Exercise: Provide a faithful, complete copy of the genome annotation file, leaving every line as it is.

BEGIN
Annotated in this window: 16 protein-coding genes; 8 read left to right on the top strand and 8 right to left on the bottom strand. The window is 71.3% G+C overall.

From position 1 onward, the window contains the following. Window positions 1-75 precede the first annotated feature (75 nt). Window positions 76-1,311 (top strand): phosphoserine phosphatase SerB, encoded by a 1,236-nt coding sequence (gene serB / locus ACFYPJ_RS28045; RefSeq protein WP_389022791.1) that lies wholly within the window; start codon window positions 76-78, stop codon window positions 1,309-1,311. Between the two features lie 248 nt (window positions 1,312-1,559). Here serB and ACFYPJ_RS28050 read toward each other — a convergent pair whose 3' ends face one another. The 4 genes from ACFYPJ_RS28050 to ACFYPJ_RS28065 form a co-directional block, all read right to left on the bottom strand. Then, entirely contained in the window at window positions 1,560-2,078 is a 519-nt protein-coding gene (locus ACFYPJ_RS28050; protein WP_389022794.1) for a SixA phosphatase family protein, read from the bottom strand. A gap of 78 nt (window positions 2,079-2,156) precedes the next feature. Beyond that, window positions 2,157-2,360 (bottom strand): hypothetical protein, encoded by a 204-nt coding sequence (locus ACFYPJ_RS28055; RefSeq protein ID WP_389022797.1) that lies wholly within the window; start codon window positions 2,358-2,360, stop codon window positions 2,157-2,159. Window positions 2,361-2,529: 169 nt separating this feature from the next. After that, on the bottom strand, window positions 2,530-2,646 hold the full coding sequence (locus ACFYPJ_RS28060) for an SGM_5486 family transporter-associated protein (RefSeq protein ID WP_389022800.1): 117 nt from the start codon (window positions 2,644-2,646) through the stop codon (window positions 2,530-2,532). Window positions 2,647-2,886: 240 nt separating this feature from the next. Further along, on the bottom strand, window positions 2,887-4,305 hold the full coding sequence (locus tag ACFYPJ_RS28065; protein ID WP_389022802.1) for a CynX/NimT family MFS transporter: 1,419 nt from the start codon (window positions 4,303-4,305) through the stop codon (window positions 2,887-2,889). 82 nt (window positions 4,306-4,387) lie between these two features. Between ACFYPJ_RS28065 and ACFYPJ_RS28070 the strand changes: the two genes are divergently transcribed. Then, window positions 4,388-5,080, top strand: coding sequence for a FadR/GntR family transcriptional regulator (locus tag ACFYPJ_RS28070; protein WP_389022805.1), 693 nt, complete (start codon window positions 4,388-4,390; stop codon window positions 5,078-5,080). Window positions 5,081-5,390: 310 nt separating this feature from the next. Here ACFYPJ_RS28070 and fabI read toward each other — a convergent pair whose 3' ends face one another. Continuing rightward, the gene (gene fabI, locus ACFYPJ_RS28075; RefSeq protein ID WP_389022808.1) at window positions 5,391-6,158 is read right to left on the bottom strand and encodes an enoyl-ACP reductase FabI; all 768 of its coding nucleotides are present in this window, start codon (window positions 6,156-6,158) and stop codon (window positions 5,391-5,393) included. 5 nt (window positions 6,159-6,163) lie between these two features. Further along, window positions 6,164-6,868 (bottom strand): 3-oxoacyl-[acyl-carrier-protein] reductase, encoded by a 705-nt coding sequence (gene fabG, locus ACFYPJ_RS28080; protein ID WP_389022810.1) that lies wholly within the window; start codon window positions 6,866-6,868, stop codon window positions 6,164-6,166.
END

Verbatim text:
Annotated in this window: 16 protein-coding genes; 8 read left to right on the top strand and 8 right to left on the bottom strand. The window is 71.3% G+C overall.

From position 1 onward, the window contains the following. Window positions 1-75 precede the first annotated feature (75 nt). Window positions 76-1,311 (top strand): phosphoserine phosphatase SerB, encoded by a 1,236-nt coding sequence (gene serB / locus ACFYPJ_RS28045; RefSeq protein WP_389022791.1) that lies wholly within the window; start codon window positions 76-78, stop codon window positions 1,309-1,311. Between the two features lie 248 nt (window positions 1,312-1,559). Here serB and ACFYPJ_RS28050 read toward each other — a convergent pair whose 3' ends face one another. The 4 genes from ACFYPJ_RS28050 to ACFYPJ_RS28065 form a co-directional block, all read right to left on the bottom strand. Then, entirely contained in the window at window positions 1,560-2,078 is a 519-nt protein-coding gene (locus ACFYPJ_RS28050; protein WP_389022794.1) for a SixA phosphatase family protein, read from the bottom strand. A gap of 78 nt (window positions 2,079-2,156) precedes the next feature. Beyond that, window positions 2,157-2,360 (bottom strand): hypothetical protein, encoded by a 204-nt coding sequence (locus ACFYPJ_RS28055; RefSeq protein ID WP_389022797.1) that lies wholly within the window; start codon window positions 2,358-2,360, stop codon window positions 2,157-2,159. Window positions 2,361-2,529: 169 nt separating this feature from the next. After that, on the bottom strand, window positions 2,530-2,646 hold the full coding sequence (locus ACFYPJ_RS28060) for an SGM_5486 family transporter-associated protein (RefSeq protein ID WP_389022800.1): 117 nt from the start codon (window positions 2,644-2,646) through the stop codon (window positions 2,530-2,532). Window positions 2,647-2,886: 240 nt separating this feature from the next. Further along, on the bottom strand, window positions 2,887-4,305 hold the full coding sequence (locus tag ACFYPJ_RS28065; protein ID WP_389022802.1) for a CynX/NimT family MFS transporter: 1,419 nt from the start codon (window positions 4,303-4,305) through the stop codon (window positions 2,887-2,889). 82 nt (window positions 4,306-4,387) lie between these two features. Between ACFYPJ_RS28065 and ACFYPJ_RS28070 the strand changes: the two genes are divergently transcribed. Then, window positions 4,388-5,080, top strand: coding sequence for a FadR/GntR family transcriptional regulator (locus tag ACFYPJ_RS28070; protein WP_389022805.1), 693 nt, complete (start codon window positions 4,388-4,390; stop codon window positions 5,078-5,080). Window positions 5,081-5,390: 310 nt separating this feature from the next. Here ACFYPJ_RS28070 and fabI read toward each other — a convergent pair whose 3' ends face one another. Continuing rightward, the gene (gene fabI, locus ACFYPJ_RS28075; RefSeq protein ID WP_389022808.1) at window positions 5,391-6,158 is read right to left on the bottom strand and encodes an enoyl-ACP reductase FabI; all 768 of its coding nucleotides are present in this window, start codon (window positions 6,156-6,158) and stop codon (window positions 5,391-5,393) included. 5 nt (window positions 6,159-6,163) lie between these two features. Further along, window positions 6,164-6,868 (bottom strand): 3-oxoacyl-[acyl-carrier-protein] reductase, encoded by a 705-nt coding sequence (gene fabG, locus ACFYPJ_RS28080; protein ID WP_389022810.1) that lies wholly within the window; start codon window positions 6,866-6,868, stop codon window positions 6,164-6,166.